How to write a connector in Ballerina

Writing a client endpoint for Ballerina

Chanaka Lakmal
May 14, 2018 · 6 min read

NOTE: All the Ballerina codes in this article are tested and compatible with Ballerina version 0.990.2

What is Ballerina

Ballerina is a cloud-native programming language whose syntax and run-time address the difficult problems of integration.

Ballerina uses client endpoints to connect to external systems. With the use of an endpoint, it handles security and makes the end user’s life easier by avoiding the external API behavior. Simply, this is a wrapper of external API.

Prerequisites

Before starting, you have to setup your machine with Ballerina. Please refer to Getting Started guide.

Once you have successfully installed Ballerina, execute ballerina -v command to make sure it works. This should display the current Ballerina version installed.

Understanding Module Structure

The top level module name should indicate the connector you are building. Inside the top level directory (<root-directory>) execute the following command to create the module structure.

$ ballerina init

NOTE: The client connector directory should be structured in the following pattern. The names of the .bal files can be renamed as you wish. But it is not recommended.

NOTE: You can see that, inside the <root-directory> , there is a directory called <name>v . The letter v represents the major version of the third party API, if it is greater than 1.

Examples:
github4 ~ GitHub connector which uses GitHub API v4.0
jira7 ~ Jira connector which uses JIRA API v7.0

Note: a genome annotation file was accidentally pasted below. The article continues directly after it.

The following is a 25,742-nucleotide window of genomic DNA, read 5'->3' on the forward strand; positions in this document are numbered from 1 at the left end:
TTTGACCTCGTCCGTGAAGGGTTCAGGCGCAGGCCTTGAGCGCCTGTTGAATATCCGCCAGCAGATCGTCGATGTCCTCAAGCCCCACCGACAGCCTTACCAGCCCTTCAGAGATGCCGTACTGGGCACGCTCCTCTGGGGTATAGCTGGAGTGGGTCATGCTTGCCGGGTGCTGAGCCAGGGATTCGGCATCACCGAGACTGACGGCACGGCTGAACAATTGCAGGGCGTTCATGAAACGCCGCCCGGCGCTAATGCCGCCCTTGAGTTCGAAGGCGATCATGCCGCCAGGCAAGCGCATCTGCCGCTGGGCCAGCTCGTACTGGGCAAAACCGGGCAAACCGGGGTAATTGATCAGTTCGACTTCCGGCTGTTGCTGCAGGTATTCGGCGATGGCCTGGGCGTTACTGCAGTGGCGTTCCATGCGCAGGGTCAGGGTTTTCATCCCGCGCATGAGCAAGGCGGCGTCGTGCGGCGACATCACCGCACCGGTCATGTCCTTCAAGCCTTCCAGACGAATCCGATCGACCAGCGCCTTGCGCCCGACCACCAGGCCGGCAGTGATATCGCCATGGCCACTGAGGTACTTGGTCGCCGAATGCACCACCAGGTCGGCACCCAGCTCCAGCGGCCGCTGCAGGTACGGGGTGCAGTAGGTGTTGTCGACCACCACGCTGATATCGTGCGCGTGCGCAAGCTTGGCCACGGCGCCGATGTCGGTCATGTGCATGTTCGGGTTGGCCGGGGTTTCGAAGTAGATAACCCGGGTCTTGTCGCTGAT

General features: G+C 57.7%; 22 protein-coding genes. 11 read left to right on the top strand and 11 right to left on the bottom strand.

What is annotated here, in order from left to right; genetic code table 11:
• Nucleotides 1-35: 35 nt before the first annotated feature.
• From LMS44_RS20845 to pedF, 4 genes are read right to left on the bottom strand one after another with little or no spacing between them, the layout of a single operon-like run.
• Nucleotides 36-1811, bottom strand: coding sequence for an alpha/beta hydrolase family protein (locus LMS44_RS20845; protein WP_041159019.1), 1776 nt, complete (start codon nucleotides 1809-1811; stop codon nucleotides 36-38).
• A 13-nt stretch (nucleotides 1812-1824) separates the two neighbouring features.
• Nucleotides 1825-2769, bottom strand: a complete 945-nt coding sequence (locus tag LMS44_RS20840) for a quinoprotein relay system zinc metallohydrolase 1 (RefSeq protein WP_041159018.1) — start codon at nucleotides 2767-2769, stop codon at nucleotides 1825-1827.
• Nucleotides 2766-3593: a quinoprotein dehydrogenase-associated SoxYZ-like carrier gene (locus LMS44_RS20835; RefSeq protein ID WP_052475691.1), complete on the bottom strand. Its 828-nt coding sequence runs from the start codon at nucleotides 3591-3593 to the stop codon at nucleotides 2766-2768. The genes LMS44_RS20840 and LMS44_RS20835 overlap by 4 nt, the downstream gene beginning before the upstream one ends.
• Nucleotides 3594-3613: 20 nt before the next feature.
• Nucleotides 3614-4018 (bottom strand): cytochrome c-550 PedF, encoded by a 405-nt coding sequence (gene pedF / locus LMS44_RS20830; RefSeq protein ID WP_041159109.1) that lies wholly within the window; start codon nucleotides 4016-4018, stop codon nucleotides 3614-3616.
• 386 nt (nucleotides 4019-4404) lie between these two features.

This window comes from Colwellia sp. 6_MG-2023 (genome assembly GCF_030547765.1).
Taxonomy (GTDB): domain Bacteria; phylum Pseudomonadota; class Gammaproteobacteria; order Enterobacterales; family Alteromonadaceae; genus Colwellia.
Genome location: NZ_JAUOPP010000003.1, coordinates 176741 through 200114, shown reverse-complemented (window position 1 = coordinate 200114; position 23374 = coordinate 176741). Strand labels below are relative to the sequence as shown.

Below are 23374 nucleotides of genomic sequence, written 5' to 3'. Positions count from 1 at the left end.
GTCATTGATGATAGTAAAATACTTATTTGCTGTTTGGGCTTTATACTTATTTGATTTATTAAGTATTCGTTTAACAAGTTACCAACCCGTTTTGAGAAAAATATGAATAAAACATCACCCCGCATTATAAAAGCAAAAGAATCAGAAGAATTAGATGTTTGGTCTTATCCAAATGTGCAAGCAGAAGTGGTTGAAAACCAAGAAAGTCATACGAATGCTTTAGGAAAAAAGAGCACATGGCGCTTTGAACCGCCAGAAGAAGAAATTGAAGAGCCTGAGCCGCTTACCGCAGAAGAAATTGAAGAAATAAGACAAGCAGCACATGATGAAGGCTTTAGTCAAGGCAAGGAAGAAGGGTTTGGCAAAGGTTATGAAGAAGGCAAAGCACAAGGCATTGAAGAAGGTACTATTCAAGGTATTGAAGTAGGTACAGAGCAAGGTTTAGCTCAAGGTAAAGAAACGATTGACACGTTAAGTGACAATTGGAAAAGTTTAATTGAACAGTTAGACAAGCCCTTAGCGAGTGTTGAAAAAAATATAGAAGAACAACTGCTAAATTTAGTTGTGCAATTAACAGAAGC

| <root-directory>
| |____<name>v
| | |____Module.md
| | |____<name>_endpoint.bal
| | |____<name>_constants.bal
| | |____<name>_data_mappings.bal [optional]
| | |____<name>_types.bal
| | |____<name>_utils.bal [optional]
| | | |____tests
| | | |____Readme.md [optional]
| | | |____test.bal
Description of the files inside the module

NOTE: It is important to note that the root directory of your module structure, since almost all the terminal commands in this guide are executed from root-directory.

Let’s Start

NOTE: To make this article simple and easy to understand, I will use Twilio as an example. So that at the end of this article you will build a Twilio connector for Ballerina.

Endpoint is an object type where http:Client is initialized in order to call external APIs and all the remote functions in the endpoint will become actions and can be invoked by using -> operator on the endpoint type.

The TwilioConfiguration record will be initialized by the end user inputs given when creating the Twilio client. It is explained in the next sub-topic “testing”.

At the __init function (line #15), all the stuff needed for client endpoint initialization will be done. It is the constructor of the client object. As a function parameter, the TwilioConfiguration record is passed here with the user inputs.

The remote functions which call the actual REST API are defined as follows:

public remote function getSomething() returns something;

The function signature is defined inside the client object and function implementation can be defined outside the client object in order to make the code more readable.

The implementation of twilio_endpoint.bal file is as follows.

Writing test cases using Testerina is a must for the connector. In order to test the connector, first, you have to initialize the endpoint and then call the actions you have implemented at twilio_endpoint.bal file.

Here you can pass the user inputs. For this example accountSId and authToken is passed as the TwilioConfiguraion record. Then, it is passed as an argument when initializing the Client object.

At the test function the getAccountDetails public function, which was defined at the TwilioEndpoint is called. It is returned either a json or error. Here, if it is a json we will print it. Otherwise, we simply ignore it.

The implementation of twilio_test.bal file is as follows.

Now, execute the following command from the root directory of your module.